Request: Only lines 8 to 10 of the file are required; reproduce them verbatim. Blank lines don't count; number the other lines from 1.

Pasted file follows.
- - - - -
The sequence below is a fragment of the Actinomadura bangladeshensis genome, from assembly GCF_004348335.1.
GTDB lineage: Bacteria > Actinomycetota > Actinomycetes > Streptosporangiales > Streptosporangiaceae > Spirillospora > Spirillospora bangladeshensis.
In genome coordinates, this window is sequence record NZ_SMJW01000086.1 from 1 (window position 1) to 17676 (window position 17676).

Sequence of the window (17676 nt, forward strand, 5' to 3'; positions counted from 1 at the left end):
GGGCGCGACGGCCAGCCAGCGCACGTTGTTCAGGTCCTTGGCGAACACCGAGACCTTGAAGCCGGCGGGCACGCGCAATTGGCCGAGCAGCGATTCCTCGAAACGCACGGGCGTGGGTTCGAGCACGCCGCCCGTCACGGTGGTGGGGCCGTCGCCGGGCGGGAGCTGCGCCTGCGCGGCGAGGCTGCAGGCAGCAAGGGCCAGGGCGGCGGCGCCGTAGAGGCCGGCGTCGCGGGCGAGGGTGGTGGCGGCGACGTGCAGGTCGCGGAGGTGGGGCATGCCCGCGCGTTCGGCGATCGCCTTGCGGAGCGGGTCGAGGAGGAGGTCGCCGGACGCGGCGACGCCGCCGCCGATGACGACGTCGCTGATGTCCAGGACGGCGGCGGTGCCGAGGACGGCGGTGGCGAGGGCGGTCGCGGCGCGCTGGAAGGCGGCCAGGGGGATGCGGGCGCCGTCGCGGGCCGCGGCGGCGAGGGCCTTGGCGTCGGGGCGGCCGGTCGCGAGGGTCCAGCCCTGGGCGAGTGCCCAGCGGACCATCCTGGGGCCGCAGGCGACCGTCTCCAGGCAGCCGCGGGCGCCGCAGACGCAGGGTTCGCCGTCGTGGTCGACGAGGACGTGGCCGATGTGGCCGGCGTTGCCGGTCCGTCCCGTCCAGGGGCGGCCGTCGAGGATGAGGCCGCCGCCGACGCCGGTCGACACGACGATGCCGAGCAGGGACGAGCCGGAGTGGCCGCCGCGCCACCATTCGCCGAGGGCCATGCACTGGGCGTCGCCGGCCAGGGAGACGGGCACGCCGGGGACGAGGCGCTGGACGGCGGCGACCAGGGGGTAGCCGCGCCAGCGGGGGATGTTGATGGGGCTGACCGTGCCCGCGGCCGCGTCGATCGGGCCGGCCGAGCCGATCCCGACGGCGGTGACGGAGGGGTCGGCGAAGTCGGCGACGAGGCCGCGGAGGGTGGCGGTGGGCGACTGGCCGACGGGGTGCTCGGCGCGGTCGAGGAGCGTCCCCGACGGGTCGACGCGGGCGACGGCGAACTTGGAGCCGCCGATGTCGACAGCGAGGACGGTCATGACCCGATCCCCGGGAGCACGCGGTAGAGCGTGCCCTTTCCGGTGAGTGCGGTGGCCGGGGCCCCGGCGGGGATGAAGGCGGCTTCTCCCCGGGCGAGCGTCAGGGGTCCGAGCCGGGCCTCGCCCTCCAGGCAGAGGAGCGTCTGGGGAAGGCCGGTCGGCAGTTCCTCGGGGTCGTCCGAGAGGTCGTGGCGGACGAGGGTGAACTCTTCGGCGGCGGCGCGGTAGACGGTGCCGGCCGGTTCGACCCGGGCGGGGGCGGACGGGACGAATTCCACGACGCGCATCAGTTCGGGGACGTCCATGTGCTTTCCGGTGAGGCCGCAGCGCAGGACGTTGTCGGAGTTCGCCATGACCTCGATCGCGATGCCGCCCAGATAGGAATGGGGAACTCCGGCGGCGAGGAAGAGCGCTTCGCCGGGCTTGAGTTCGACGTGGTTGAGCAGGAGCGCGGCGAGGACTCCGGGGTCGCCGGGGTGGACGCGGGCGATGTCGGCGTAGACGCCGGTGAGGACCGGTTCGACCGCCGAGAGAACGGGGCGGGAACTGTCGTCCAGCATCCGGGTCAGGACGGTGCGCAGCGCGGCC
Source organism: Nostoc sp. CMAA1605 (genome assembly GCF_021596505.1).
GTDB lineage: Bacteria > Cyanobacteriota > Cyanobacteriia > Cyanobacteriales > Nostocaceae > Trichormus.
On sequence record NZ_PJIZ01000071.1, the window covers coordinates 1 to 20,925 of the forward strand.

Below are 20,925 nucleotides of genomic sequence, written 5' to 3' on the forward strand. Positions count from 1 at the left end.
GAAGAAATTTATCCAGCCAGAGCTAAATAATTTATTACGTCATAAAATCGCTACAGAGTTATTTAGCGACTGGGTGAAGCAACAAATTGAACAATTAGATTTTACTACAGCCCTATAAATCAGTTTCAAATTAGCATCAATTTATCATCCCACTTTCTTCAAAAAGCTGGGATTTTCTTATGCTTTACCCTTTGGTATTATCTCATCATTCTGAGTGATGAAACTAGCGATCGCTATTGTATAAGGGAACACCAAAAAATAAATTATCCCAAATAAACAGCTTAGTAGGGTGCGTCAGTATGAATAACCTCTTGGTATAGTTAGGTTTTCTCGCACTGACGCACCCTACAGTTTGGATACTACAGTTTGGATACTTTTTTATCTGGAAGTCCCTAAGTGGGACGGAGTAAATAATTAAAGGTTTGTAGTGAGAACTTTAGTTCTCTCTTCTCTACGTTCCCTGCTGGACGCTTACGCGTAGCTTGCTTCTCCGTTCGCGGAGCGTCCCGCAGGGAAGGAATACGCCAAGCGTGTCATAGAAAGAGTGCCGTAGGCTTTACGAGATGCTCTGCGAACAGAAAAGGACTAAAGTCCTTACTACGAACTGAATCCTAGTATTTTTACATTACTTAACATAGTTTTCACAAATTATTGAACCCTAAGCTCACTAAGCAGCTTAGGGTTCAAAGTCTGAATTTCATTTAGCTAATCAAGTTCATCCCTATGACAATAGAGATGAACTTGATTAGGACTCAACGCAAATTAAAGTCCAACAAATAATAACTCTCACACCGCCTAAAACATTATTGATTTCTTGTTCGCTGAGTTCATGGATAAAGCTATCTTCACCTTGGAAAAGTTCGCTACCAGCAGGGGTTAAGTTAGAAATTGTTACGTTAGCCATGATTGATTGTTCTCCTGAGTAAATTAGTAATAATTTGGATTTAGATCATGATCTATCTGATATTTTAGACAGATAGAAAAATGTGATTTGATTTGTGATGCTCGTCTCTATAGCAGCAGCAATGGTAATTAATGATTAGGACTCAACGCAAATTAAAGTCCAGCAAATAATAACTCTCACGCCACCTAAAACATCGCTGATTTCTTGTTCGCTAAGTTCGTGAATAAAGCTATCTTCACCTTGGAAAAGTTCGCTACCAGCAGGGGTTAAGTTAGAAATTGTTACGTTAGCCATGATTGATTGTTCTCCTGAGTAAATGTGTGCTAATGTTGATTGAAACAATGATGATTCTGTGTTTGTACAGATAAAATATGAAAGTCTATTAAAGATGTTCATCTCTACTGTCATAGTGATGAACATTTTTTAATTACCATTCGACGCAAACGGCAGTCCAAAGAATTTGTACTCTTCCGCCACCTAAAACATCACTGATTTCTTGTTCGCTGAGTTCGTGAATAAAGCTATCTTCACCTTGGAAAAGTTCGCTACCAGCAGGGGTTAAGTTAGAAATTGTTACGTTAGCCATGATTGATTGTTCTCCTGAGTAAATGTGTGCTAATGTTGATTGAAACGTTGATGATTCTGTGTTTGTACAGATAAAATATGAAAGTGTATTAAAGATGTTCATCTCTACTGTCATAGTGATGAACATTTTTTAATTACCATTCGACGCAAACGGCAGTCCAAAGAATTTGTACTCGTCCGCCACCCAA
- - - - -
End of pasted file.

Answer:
On sequence record NZ_PJIZ01000071.1, the window covers coordinates 1 to 20,925 of the forward strand.

Below are 20,925 nucleotides of genomic sequence, written 5' to 3' on the forward strand. Positions count from 1 at the left end.
GAAGAAATTTATCCAGCCAGAGCTAAATAATTTATTACGTCATAAAATCGCTACAGAGTTATTTAGCGACTGGGTGAAGCAACAAATTGAACAATTAGATTTTACTACAGCCCTATAAATCAGTTTCAAATTAGCATCAATTTATCATCCCACTTTCTTCAAAAAGCTGGGATTTTCTTATGCTTTACCCTTTGGTATTATCTCATCATTCTGAGTGATGAAACTAGCGATCGCTATTGTATAAGGGAACACCAAAAAATAAATTATCCCAAATAAACAGCTTAGTAGGGTGCGTCAGTATGAATAACCTCTTGGTATAGTTAGGTTTTCTCGCACTGACGCACCCTACAGTTTGGATACTACAGTTTGGATACTTTTTTATCTGGAAGTCCCTAAGTGGGACGGAGTAAATAATTAAAGGTTTGTAGTGAGAACTTTAGTTCTCTCTTCTCTACGTTCCCTGCTGGACGCTTACGCGTAGCTTGCTTCTCCGTTCGCGGAGCGTCCCGCAGGGAAGGAATACGCCAAGCGTGTCATAGAAAGAGTGCCGTAGGCTTTACGAGATGCTCTGCGAACAGAAAAGGACTAAAGTCCTTACTACGAACTGAATCCTAGTATTTTTACATTACTTAACATAGTTTTCACAAATTATTGAACCCTAAGCTCACTAAGCAGCTTAGGGTTCAAAGTCTGAATTTCATTTAGCTAATCAAGTTCATCCCTATGACAATAGAGATGAACTTGATTAGGACTCAACGCAAATTAAAGTCCAACAAATAATAACTCTCACACCGCCTAAAACATTATTGATTTCTTGTTCGCTGAGTTCATGGATAAAGCTATCTTCACCTTGGAAAAGTTCGCTACCAGCAGGGGTTAAGTTAGAAATTGTTACGTTAGCCATGATTGATTGTTCTCCTGAGTAAATTAGTAATAATTTGGATTTAGATCATGATCTATCTGATATTTTAGACAGATAGAAAAATGTGATTTGATTTGTGATGCTCGTCTCTATAGCAGCAGCAATGGTAATTAATGATTAGGACTCAACGCAAATTAAAGTCCAGCAAATAATAACTCTCACGCCACCTAAAACATCGCTGATTTCTTGTTCGCTAAGTTCGTGAATAAAGCTATCTTCACCTTGGAAAAGTTCGCTACCAGCAGGGGTTAAGTTAGAAATTGTTACGTTAGCCATGATTGATTGTTCTCCTGAGTAAATGTGTGCTAATGTTGATTGAAACAATGATGATTCTGTGTTTGTACAGATAAAATATGAAAGTCTATTAAAGATGTTCATCTCTACTGTCATAGTGATGAACATTTTTTAATTACCATTCGACGCAAACGGCAGTCCAAAGAATTTGTACTCTTCCGCCACCTAAAACATCACTGATTTCTTGTTCGCTGAGTTCGTGAATAAAGCTATCTTCACCTTGGAAAAGTTCGCTACCAGCAGGGGTTAAGTTAGAAATTGTTACGTTAGCCATGATTGATTGTTCTCCTGAGTAAATGTGTGCTAATGTTGATTGAAACGTTGATGATTCTGTGTTTGTACAGATAAAATATGAAAGTGTATTAAAGATGTTCATCTCTACTGTCATAGTGATGAACATTTTTTAATTACCATTCGACGCAAACGGCAGTCCAAAGAATTTGTACTCGTCCGCCACCCAA